Stefanos Manos proposes to recreate the “Plaka Office” in order to immediately solve the daily problems in the area and its strict protection, to counter the current situation. As the “father” of the presidential decree that halted the degradation of Plaka in the late 1970s and returned residents to the area, Mr. Manos believes that retaining and increasing the number of permanent residents largely depends on the most simple and at the same time complex: maintaining order.

“Unfortunately for many years both the state and the municipality have been indifferent to Plaka and have not shown the care that is needed,” says Mr. Manos. “It doesn’t help to repeat what I tried to do in the past, and Antonis Tritsis continued. The project succeeded because it had continuity. The most important organizational step was the creation of the “Plak Office” (ss in the then Ministry of the Environment, Spatial Planning and Public Works), which had the competence and power to deal with all day-to-day problems. The office was able to intervene effectively and consistently with the assistance of groups of local residents. However, unfortunately, a few years ago it was gradually devalued and canceled.”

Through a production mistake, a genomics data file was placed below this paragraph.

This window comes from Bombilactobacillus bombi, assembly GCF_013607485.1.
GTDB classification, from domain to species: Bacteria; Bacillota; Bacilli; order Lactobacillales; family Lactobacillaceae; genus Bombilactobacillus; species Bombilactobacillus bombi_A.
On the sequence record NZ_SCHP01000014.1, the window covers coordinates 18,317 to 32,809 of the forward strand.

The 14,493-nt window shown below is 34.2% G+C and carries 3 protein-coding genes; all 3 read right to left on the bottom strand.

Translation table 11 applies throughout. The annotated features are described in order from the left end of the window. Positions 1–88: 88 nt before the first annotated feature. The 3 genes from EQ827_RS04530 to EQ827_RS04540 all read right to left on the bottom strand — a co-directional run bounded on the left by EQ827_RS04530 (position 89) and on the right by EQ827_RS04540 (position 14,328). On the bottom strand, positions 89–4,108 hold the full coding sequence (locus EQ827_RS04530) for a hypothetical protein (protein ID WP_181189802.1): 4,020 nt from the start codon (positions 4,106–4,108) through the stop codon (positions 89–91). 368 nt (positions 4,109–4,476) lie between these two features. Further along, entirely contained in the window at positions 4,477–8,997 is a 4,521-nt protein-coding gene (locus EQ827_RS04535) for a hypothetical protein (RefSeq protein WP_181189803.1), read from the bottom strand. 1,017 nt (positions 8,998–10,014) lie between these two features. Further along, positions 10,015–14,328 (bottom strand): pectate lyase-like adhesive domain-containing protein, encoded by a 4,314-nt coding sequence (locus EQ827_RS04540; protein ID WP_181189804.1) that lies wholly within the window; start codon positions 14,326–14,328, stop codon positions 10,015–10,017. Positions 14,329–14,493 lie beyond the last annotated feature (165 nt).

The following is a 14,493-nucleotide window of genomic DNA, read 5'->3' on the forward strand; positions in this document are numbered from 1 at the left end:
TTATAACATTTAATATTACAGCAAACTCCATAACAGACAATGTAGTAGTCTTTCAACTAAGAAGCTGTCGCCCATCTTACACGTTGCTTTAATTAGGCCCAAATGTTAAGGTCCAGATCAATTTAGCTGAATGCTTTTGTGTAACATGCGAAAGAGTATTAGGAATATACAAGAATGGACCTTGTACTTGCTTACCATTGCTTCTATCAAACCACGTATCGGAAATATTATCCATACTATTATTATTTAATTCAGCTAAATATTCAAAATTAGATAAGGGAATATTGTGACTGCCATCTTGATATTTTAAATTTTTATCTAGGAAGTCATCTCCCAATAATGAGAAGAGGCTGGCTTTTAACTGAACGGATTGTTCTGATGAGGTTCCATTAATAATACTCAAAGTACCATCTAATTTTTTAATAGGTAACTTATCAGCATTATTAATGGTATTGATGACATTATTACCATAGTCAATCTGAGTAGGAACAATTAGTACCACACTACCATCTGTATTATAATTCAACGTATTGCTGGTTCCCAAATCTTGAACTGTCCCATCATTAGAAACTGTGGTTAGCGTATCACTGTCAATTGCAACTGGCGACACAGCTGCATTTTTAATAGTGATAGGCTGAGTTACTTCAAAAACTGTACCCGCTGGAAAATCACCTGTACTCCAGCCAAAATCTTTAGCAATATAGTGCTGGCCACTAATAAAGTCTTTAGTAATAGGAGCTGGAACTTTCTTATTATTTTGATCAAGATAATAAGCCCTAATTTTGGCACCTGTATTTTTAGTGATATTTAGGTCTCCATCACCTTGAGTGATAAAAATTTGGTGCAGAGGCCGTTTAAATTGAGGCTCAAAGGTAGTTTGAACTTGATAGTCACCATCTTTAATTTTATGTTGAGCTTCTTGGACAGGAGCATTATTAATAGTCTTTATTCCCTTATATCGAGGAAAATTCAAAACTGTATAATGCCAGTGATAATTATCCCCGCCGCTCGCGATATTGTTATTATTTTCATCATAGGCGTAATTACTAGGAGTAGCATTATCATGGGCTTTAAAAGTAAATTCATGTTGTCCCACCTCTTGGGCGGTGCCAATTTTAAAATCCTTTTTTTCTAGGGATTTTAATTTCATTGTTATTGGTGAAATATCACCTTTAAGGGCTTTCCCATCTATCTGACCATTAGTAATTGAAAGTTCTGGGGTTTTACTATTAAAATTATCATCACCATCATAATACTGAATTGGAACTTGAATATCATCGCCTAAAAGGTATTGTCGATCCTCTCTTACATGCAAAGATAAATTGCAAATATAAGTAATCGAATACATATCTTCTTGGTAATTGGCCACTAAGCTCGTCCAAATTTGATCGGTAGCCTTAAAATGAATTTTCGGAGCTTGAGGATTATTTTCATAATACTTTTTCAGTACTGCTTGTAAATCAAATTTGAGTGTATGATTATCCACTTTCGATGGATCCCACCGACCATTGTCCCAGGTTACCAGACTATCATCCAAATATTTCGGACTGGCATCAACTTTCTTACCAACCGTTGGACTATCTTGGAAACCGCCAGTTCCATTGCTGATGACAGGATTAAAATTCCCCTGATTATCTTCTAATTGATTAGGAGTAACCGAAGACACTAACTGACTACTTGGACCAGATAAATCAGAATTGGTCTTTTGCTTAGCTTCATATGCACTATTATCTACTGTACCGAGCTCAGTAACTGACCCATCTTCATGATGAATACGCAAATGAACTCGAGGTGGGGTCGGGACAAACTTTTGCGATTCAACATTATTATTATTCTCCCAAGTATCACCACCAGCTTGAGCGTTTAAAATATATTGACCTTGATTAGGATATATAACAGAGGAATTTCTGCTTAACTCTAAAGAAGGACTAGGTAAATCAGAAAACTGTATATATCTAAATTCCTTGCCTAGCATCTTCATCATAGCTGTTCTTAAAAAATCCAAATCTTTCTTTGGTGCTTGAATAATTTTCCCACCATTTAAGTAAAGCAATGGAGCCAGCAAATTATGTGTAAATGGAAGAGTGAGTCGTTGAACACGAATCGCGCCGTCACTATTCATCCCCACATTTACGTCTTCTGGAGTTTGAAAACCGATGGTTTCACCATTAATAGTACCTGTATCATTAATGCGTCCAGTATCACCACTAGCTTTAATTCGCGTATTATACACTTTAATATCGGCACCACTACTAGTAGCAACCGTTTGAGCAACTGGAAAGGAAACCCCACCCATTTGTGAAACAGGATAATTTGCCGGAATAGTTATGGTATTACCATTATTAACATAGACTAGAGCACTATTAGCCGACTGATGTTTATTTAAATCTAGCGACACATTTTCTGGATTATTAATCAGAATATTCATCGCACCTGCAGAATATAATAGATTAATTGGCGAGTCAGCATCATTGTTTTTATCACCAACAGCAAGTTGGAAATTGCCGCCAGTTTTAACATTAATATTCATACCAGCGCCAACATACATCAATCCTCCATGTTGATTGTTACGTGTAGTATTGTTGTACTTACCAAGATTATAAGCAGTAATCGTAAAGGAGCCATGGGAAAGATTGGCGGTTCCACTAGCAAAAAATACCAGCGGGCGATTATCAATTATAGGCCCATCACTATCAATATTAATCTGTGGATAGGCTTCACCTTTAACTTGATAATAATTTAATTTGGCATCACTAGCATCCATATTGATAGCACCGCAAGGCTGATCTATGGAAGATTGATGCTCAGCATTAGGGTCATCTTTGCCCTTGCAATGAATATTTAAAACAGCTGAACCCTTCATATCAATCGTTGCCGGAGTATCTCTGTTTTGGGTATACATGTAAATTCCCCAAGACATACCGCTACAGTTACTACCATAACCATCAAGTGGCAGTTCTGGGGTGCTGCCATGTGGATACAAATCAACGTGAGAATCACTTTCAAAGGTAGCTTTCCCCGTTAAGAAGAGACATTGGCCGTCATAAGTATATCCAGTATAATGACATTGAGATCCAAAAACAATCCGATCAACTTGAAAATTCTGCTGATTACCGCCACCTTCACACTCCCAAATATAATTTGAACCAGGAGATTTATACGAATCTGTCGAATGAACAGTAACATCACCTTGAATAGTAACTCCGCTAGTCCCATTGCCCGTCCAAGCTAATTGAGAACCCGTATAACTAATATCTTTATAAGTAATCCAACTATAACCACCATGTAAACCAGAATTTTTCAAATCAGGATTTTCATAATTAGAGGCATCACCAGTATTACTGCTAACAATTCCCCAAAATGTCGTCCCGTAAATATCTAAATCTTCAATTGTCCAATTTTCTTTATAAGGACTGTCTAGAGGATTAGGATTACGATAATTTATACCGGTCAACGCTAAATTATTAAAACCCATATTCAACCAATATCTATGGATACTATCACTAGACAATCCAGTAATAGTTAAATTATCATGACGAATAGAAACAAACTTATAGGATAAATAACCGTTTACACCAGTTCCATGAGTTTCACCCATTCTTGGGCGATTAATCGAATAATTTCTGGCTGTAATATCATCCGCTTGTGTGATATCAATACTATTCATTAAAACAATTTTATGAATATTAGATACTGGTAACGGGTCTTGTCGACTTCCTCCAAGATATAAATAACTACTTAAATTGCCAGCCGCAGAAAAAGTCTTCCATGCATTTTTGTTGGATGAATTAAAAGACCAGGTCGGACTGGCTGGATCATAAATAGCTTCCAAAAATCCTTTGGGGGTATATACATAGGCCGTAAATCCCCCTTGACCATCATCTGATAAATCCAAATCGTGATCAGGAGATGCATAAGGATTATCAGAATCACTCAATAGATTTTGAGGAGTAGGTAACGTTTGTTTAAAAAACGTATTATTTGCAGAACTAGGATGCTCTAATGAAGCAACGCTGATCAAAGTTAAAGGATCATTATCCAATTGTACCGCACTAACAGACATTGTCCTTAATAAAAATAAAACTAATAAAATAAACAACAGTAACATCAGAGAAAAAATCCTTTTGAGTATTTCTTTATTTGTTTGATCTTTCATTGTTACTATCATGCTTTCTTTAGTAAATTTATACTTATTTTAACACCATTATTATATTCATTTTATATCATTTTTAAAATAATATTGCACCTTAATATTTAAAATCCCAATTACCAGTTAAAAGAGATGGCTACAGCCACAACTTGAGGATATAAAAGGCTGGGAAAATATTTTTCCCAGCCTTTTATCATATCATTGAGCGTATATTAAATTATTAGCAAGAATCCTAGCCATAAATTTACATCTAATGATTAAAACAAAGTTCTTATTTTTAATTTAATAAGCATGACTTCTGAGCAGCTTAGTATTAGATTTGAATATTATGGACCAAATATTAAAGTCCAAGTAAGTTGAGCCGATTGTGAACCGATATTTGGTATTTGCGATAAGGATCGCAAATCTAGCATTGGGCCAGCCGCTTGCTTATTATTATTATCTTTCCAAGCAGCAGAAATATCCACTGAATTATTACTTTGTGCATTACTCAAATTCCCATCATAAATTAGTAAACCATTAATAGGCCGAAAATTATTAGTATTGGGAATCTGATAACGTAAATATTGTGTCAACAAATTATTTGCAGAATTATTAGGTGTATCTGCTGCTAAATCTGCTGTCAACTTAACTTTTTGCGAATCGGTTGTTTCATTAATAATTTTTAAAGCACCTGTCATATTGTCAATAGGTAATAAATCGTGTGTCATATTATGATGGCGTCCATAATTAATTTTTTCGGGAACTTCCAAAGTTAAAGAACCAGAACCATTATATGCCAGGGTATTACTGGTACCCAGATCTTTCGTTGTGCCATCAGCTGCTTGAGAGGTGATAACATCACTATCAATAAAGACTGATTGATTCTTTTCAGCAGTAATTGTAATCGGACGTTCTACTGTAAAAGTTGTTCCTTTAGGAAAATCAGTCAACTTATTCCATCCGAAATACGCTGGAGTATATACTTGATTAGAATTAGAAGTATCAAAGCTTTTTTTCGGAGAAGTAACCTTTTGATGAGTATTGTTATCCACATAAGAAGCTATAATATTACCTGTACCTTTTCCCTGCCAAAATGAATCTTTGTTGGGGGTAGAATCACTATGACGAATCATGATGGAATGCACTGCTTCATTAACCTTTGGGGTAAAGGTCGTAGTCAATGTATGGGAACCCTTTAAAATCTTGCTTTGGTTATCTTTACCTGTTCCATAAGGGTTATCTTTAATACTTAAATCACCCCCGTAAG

Mr. Manos doesn’t see Airbnb’s growth as a problem. “Airbnb exists in all parts of the world. It would be wrong to ban when we seek to attract visitors. If the government imposes restrictions on Airbnb, it must also have an administration capable of enforcing its work, which, unfortunately, we do not have.”

According to him, the main problem is to ensure law and order in the territory. “There is no police in Plaka, from traffic control to enforcement of shop conditions. The presidential decree was intended to “freeze” the distribution of entertainment in Plaka and make it clear that it is a residential area, with the exception of certain places. In my opinion, we do not need anything other than maintaining order. If the rules in the area return, then the residents will return. If you leave the situation as it is, the residents will simply refuse it. It’s a pity, because it took a lot of effort and many years to return the house to Plaka.”